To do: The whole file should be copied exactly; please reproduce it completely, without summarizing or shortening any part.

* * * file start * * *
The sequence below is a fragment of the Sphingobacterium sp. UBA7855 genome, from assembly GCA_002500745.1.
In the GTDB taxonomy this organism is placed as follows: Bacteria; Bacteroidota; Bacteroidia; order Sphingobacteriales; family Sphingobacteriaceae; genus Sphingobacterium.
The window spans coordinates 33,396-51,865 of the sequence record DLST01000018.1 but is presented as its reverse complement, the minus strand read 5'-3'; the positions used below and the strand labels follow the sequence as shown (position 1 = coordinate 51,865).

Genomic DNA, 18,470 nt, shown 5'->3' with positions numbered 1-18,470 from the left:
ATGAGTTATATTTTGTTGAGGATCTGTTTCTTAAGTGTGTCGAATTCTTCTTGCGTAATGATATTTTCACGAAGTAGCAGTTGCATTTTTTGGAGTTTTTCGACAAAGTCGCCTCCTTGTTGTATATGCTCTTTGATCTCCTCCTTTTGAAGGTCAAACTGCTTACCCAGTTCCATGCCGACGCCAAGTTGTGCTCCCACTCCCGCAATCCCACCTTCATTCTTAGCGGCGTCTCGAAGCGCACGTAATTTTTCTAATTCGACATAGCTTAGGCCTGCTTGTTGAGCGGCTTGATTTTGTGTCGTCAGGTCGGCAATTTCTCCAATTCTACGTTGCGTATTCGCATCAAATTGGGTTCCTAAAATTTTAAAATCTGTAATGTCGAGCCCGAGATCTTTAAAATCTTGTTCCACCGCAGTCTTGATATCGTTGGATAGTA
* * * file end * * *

The sequence below is a fragment of the Sphingobacterium sp. UBA7855 genome, from assembly GCA_002500745.1.
In the GTDB taxonomy this organism is placed as follows: Bacteria; Bacteroidota; Bacteroidia; order Sphingobacteriales; family Sphingobacteriaceae; genus Sphingobacterium.
The window spans coordinates 33,396-51,865 of the sequence record DLST01000018.1 but is presented as its reverse complement, the minus strand read 5'-3'; the positions used below and the strand labels follow the sequence as shown (position 1 = coordinate 51,865).

Genomic DNA, 18,470 nt, shown 5'->3' with positions numbered 1-18,470 from the left:
ATGAGTTATATTTTGTTGAGGATCTGTTTCTTAAGTGTGTCGAATTCTTCTTGCGTAATGATATTTTCACGAAGTAGCAGTTGCATTTTTTGGAGTTTTTCGACAAAGTCGCCTCCTTGTTGTATATGCTCTTTGATCTCCTCCTTTTGAAGGTCAAACTGCTTACCCAGTTCCATGCCGACGCCAAGTTGTGCTCCCACTCCCGCAATCCCACCTTCATTCTTAGCGGCGTCTCGAAGCGCACGTAATTTTTCTAATTCGACATAGCTTAGGCCTGCTTGTTGAGCGGCTTGATTTTGTGTCGTCAGGTCGGCAATTTCTCCAATTCTACGTTGCGTATTCGCATCAAATTGGGTTCCTAAAATTTTAAAATCTGTAATGTCGAGCCCGAGATCTTTAAAATCTTGTTCCACCGCAGTCTTGATATCGTTGGATAGTA